Despite two decades of steady declines,traffic fatalities remain an epidemic in New York City. More people are killed in traffic than are murdered by guns;traffic crashes are the foremost cause of preventable death for New York City children and, after falls,the primary cause of injury-related death for older New Yorkers.
In February 2014, Mayor Bill de Blasio launched a Vision Zero initiative –with the goal of eliminating traffic fatalities and serious injuries in New York City by 2024 –which the New York Police Department embraced wholeheartedly, instructing all precinct commanders to increase enforcement of the most dangerous traffic violations.Increased enforcement remains a central element to achieving Mayor de Blasio’s Vision Zero goal.
Transportation Alternatives’ Report Card: Six Months of Vision Zero Traffic Enforcement reveals that citywide enforcement of the most dangerous traffic violations – speeding and failure to yield to pedestrians – has skyrocketed in the past year. Comparing the first six months of 2014 to the same period of 2013, summonses for speeding increased by 32 percent and summonses for failure to yield increased by 153 percent, an effort which has saved countless New Yorkers from death and injury.
However, according to T.A.research and analysis,the widespread effort to expand enforcement of the most dangerous violations does not extend to every NYPD precinct. In fact, wide disparities exist between the heroic efforts of NYPD precincts that have increased their enforcement of the most dangerous violations and adjacent precincts where summonsing has actually decreased.
In order to create more consistency across precincts, T.A. recommends that the NYPD establish an executive officer in each Borough Command who would be solely dedicated to coordinating traffic enforcement.
Speeding is the leading cause of traffic fatalities in New York City. Drivers who fail to yield are the leading cause of injury to pedestrians. The majority of these traffic crashes are caused by drivers making dangerous choices2 and committing enforceable moving violations.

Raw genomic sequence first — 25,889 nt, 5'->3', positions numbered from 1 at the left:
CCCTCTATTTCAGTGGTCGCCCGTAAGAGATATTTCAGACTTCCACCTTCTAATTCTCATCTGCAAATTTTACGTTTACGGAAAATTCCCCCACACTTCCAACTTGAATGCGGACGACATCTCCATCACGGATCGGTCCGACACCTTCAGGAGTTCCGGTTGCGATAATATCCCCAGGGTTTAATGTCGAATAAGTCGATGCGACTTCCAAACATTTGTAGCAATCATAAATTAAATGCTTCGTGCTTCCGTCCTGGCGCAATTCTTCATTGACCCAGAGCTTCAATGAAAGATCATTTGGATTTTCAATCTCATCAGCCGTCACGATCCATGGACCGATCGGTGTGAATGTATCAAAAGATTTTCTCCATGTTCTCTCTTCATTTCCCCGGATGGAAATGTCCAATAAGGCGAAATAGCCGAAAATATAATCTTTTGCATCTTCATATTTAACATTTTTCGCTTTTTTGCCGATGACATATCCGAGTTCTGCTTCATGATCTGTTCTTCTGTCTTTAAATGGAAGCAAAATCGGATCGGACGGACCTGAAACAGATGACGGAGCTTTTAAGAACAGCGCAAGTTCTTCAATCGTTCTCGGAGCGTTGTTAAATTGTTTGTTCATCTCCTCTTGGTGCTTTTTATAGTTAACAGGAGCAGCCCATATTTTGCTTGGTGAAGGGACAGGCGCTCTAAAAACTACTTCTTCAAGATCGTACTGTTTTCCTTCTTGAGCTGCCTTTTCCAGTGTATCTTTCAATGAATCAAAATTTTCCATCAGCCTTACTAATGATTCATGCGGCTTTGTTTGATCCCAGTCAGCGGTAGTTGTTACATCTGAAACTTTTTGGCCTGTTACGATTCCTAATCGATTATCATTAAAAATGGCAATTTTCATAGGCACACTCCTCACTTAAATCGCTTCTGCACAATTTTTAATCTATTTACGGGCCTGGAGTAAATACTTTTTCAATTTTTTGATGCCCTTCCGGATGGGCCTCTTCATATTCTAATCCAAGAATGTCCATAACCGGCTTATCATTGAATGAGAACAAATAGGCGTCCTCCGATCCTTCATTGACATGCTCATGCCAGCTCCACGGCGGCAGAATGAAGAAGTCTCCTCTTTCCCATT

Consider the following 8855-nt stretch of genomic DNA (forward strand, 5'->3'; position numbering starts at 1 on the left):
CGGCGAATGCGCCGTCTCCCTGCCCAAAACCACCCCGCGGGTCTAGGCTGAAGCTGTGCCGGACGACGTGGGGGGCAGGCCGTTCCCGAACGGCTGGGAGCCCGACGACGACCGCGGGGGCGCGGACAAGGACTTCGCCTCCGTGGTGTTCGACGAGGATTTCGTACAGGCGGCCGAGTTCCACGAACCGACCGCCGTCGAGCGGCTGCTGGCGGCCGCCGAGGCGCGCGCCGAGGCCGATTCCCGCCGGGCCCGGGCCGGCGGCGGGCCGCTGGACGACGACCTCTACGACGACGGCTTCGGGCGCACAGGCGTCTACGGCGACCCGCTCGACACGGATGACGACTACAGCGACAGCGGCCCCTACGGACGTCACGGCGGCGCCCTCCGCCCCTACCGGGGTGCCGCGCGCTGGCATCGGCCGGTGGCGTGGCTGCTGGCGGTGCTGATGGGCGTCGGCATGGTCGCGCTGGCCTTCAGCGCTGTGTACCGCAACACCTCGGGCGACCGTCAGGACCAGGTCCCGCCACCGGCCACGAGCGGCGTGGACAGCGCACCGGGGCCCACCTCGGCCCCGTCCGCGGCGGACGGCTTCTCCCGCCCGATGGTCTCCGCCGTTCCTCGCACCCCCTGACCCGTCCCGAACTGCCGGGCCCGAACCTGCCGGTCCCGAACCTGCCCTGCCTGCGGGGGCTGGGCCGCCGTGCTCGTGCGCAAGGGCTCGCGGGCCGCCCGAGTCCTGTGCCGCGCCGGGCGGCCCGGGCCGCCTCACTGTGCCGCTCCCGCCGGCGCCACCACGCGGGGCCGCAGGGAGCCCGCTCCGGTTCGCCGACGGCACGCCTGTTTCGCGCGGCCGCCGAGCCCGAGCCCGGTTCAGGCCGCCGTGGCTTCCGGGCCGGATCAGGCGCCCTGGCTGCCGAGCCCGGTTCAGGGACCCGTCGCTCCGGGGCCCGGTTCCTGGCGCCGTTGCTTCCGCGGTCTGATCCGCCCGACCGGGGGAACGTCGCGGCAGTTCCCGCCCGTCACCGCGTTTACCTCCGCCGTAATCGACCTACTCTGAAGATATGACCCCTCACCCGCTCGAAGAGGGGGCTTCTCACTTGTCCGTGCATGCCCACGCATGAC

T.A.’s Mid-Year Report Card found that overall summonsing for speeding and failure to yield has markedly increased, but there are stark disparities in the level of enforcement between individual precincts. Some precincts have made great strides to deter drivers from dangerous behavior, buoying citywide numbers, while others issued fewer summonses than the prior year.
Most strikingly, T.A.’s investigation found a disparity among neighboring precincts. Adjacent precincts have similar street designs and traffic conditions, but in many cases, these precincts dramatically differ in enforcement efforts (See Images 1 and 2).
Here are some examples:
- In Harlem, the 26th Precinct nearly doubled the number of speeding summonses issued from last year (294 to 533), while the adjacent 30th Precinct in Washington Heights issued half as many summonses as they did the prior year.
- Along Queens Boulevard, the 110th Precinct wrote 860 failure to yield summonses so far this year, whereas the adjacent 108th precinct issued half as many.
This inconsistency is stark enough to undermine positive enforcement efforts. Varying levels of enforcement reinforce the mentality that a driver can “get away with it”. Every violation that goes unenforced is implicit encouragement for drivers to commit the violation again.
About Transportation Alternatives
Transportation Alternatives’ mission is to reclaim New York City’s streets from the automobile and to promote bicycling, walking, public transit. With 100,000 active supporters and a committee of activists working locally in every borough, T.A. fights for the installation of infrastructure improvements that reduce speeding and traffic crashes, save lives and improve everyday transportation for all New Yorkers.